Hybrid Clouds: The Long Road Ahead

By Mike Vizard Print this article Print
Hybrid Clouds

The challenge facing IT leaders is that there are so many forms of hybrid clouds that they don’t realize how extended a journey their organization may be on.

Consider, Calix, a provider of communications services. The company makes use of an Oracle Integration Service to integrate applications in the cloud. Rave Gade, the firm's director of information technology applications, says that because all the infrastructure is hidden behind application programming interfaces (APIs), managing IT infrastructure becomes less of a challenge.

While integrating applications in the cloud might be simpler, Matthew Eastwood, an industry analyst with International Data Corp., says that “Hybrid clouds will be harder for most organizations. A lot of legacy applications have deep connections to business processes.”

In fact, Joel Taylor, vice president and corporate CIO for CarePoint Health, says maintaining application performance and managing the flow of data across cloud computing environments requires a massive amount effort. “We struggle with the interfaces,” he says. “In health care you’re dealing with a monstrous amount of data.”

Moving Application Workloads at Will

As organizations embrace multiple cloud computing platforms, IT organizations will also need to be able to move application workloads at will.

To address that specific issue, Deal Daly, vice president of information technology for Ancestery.com, says this service for researching family histories wound up using its own engineering resources to build a custom layer of abstraction that isolates application workloads from underlying IT infrastructure. That approach, he adds, means that Ancestry.com can’t get locked into any particular cloud service.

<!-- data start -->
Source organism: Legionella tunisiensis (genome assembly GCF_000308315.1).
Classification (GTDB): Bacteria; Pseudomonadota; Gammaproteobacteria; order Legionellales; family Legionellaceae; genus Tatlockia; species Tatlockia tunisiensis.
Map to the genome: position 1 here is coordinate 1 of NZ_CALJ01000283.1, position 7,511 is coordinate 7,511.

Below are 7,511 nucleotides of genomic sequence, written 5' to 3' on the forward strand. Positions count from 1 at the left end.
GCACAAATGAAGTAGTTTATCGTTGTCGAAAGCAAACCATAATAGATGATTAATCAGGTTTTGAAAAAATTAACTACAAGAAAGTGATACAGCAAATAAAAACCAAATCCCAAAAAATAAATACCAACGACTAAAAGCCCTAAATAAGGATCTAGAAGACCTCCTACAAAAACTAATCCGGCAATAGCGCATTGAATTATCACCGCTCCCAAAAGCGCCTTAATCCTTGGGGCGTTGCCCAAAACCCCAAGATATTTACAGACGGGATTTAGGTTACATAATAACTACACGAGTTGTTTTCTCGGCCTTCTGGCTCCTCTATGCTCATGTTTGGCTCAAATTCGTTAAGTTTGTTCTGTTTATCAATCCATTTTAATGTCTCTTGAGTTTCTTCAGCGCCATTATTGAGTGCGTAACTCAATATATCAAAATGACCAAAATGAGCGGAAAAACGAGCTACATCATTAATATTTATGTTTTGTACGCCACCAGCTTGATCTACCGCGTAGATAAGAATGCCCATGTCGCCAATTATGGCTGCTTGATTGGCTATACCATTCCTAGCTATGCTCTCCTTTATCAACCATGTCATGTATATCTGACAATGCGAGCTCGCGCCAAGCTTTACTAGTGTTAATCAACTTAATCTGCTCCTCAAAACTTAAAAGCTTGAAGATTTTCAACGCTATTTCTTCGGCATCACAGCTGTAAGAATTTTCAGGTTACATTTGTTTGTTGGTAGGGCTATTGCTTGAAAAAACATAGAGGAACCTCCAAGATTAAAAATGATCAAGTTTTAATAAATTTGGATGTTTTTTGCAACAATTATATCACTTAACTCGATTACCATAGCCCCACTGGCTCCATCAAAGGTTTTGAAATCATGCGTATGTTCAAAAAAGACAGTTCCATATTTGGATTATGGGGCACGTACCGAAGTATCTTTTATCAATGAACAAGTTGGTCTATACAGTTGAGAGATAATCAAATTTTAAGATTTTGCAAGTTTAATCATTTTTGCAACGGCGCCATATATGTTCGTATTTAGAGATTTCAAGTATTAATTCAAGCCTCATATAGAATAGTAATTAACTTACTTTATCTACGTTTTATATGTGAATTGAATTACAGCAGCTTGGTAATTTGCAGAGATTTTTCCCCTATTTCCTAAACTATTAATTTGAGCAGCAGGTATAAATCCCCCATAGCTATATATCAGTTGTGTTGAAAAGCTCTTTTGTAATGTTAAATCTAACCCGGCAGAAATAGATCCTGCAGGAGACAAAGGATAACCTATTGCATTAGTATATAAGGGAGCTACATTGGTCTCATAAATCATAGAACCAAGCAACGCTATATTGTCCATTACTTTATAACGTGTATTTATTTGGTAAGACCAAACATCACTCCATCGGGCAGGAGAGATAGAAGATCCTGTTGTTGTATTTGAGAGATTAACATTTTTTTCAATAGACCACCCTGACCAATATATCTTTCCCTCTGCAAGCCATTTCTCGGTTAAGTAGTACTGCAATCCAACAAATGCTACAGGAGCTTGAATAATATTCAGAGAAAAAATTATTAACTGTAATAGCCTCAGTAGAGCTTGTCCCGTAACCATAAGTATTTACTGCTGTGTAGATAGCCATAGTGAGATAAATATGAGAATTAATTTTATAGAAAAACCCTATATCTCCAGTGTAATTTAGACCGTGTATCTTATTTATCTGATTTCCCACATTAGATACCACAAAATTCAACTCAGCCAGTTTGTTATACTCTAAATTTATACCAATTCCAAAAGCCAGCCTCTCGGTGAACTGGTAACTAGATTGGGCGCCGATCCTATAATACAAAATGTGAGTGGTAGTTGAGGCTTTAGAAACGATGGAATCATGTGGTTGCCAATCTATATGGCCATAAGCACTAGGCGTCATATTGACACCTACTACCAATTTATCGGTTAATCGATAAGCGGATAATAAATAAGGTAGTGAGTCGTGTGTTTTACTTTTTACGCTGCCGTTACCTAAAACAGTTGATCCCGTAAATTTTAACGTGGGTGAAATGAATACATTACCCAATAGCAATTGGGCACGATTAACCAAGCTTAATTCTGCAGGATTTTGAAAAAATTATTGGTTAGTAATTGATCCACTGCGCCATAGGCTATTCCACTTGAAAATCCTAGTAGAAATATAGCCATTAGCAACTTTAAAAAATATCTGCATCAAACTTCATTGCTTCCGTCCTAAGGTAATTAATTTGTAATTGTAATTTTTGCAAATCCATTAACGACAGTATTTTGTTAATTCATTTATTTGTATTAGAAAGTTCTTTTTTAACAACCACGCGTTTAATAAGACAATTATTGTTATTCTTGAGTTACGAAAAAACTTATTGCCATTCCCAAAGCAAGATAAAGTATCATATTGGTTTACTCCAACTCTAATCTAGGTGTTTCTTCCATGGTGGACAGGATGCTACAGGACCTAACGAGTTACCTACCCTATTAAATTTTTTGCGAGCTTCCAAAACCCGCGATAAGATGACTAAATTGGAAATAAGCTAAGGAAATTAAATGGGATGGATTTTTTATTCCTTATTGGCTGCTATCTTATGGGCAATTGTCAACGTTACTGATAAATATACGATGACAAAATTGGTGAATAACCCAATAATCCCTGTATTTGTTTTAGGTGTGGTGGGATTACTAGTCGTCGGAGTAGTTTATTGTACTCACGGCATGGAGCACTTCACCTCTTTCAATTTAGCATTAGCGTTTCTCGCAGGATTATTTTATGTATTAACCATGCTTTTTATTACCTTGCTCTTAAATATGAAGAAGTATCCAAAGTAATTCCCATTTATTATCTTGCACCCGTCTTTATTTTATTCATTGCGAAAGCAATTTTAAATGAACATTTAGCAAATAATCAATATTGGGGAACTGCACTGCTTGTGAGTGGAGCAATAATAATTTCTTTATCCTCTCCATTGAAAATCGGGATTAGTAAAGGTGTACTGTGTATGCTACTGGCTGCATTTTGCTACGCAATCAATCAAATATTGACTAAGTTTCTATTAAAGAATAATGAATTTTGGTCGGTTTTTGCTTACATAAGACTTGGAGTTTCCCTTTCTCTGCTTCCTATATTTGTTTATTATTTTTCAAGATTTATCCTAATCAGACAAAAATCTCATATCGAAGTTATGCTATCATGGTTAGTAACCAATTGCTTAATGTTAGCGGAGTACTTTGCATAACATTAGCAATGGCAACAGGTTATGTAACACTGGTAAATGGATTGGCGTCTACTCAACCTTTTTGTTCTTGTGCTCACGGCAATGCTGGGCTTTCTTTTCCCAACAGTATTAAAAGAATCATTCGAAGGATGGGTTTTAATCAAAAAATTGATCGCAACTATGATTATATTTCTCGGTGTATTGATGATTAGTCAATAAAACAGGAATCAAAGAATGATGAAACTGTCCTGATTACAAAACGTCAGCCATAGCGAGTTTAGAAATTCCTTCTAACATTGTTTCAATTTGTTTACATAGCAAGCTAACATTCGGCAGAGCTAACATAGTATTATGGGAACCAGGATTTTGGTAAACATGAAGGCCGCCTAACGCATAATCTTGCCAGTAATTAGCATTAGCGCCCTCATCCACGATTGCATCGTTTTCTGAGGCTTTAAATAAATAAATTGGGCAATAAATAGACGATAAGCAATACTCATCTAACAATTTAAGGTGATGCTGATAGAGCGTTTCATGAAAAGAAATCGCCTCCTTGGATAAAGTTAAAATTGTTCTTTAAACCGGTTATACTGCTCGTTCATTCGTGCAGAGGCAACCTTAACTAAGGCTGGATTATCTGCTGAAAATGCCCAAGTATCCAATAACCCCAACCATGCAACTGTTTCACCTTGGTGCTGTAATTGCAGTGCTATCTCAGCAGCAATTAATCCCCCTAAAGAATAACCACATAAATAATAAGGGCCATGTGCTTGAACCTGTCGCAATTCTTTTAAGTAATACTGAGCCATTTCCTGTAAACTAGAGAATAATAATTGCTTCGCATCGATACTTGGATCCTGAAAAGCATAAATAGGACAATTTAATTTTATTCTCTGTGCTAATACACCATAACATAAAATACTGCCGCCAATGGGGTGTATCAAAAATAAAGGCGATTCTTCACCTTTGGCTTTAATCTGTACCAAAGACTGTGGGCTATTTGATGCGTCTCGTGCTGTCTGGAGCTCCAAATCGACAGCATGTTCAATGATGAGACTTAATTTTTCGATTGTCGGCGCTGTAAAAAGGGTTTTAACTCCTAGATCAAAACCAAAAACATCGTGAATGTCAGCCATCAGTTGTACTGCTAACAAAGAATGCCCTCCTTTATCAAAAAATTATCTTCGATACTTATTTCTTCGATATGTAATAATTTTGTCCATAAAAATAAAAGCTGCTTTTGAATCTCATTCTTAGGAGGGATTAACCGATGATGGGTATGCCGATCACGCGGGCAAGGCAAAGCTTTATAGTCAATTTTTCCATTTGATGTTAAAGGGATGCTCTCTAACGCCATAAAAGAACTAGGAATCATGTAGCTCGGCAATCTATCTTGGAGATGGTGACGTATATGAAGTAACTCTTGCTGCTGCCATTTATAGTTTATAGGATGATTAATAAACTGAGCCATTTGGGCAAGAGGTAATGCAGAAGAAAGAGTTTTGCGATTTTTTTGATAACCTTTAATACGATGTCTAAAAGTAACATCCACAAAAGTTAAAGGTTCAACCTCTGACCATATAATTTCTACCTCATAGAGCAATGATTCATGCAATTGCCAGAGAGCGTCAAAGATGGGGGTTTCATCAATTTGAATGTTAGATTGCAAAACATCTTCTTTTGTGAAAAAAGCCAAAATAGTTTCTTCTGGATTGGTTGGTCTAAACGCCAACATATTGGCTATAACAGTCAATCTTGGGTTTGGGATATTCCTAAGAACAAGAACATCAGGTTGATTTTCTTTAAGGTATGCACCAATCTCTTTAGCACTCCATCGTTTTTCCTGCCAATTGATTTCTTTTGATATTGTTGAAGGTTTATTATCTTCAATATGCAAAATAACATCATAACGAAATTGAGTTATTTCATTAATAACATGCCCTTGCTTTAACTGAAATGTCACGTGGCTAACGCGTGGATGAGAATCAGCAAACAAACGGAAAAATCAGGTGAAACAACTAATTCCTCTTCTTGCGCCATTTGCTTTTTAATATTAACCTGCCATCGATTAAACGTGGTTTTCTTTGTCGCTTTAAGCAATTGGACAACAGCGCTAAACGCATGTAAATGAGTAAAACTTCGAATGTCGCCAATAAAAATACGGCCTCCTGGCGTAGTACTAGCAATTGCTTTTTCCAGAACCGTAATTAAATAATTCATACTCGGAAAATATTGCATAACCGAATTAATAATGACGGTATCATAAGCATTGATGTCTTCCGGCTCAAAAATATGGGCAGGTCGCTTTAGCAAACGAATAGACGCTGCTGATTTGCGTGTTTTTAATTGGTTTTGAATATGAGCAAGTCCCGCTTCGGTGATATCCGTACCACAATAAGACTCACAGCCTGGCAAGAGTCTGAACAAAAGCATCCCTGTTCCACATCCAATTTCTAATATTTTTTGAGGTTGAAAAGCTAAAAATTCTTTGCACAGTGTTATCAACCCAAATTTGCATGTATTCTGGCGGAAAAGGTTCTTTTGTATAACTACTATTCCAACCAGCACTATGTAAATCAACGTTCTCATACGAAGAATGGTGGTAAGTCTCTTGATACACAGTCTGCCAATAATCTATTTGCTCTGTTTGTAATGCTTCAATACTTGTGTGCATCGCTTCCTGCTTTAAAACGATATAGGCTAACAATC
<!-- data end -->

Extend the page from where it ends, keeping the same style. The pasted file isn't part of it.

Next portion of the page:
“We created a cloud-agnostic hybrid IT environment,” Daly explains. “We want to reserve the right to make choices.”

However, most IT organizations don’t have the engineering resources needed to build their own layer of abstraction. In fact, very few IT organizations will be deploying one common management framework across all instances of cloud computing any time soon.

Much like IT is managed today, there will continue to be isolated sets of stacks of IT infrastructure supporting diverse classes of application workloads. Those workloads will undoubtedly become smarter about automatically identifying what type of cloud stack they are most optimally suited to run on.

But once deployed, each cloud environment is going to have a set of management tools designed specifically for that environment. Connecting all those management frameworks together will be a set of lightweight brokering technologies that application workloads will invoke to determine what cloud resources are available.

In the meantime, IT leaders should start planning today for how they will evolve and adapt to meet the hybrid cloud computing realities of tomorrow. Most usage of the term hybrid cloud today applies to very simple use cases involving either discrete applications or, at best, common instances of the same virtual machine environment running on-premise or in the cloud.

In the future, hybrid cloud computing will become much more heterogeneous. Once that happens, what passes for hybrid cloud computing today will be remembered as being little more than child’s play.

This article was originally published on 2016-02-02
Mike Vizard

Mike Vizard, a Baseline contributor, has more than 25 years of experience covering IT issues in a career that includes serving as director of strategic content and editorial director for Ziff Davis Enterprise.

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